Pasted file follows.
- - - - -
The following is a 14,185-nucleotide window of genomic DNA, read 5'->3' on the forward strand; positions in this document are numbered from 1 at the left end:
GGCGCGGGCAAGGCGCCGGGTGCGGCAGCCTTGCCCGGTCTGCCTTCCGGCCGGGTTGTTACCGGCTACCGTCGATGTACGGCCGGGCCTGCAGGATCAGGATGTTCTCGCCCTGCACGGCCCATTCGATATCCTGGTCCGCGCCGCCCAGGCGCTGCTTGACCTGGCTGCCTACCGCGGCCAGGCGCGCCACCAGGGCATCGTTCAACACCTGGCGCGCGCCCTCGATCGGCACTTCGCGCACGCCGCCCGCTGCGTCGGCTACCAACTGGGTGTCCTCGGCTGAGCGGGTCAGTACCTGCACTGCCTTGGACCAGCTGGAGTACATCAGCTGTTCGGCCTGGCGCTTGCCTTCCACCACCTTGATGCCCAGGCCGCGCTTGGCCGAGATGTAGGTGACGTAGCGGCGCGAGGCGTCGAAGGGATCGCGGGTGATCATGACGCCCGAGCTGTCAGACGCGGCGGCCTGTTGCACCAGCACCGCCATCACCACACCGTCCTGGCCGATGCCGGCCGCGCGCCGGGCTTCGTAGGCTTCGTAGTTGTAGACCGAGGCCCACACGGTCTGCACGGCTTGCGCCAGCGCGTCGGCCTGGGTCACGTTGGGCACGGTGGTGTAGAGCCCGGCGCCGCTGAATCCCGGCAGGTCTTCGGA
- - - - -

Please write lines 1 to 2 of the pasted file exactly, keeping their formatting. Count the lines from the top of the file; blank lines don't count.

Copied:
The following is a 14,185-nucleotide window of genomic DNA, read 5'->3' on the forward strand; positions in this document are numbered from 1 at the left end:
GGCGCGGGCAAGGCGCCGGGTGCGGCAGCCTTGCCCGGTCTGCCTTCCGGCCGGGTTGTTACCGGCTACCGTCGATGTACGGCCGGGCCTGCAGGATCAGGATGTTCTCGCCCTGCACGGCCCATTCGATATCCTGGTCCGCGCCGCCCAGGCGCTGCTTGACCTGGCTGCCTACCGCGGCCAGGCGCGCCACCAGGGCATCGTTCAACACCTGGCGCGCGCCCTCGATCGGCACTTCGCGCACGCCGCCCGCTGCGTCGGCTACCAACTGGGTGTCCTCGGCTGAGCGGGTCAGTACCTGCACTGCCTTGGACCAGCTGGAGTACATCAGCTGTTCGGCCTGGCGCTTGCCTTCCACCACCTTGATGCCCAGGCCGCGCTTGGCCGAGATGTAGGTGACGTAGCGGCGCGAGGCGTCGAAGGGATCGCGGGTGATCATGACGCCCGAGCTGTCAGACGCGGCGGCCTGTTGCACCAGCACCGCCATCACCACACCGTCCTGGCCGATGCCGGCCGCGCGCCGGGCTTCGTAGGCTTCGTAGTTGTAGACCGAGGCCCACACGGTCTGCACGGCTTGCGCCAGCGCGTCGGCCTGGGTCACGTTGGGCACGGTGGTGTAGAGCCCGGCGCCGCTGAATCCCGGCAGGTCTTCGGA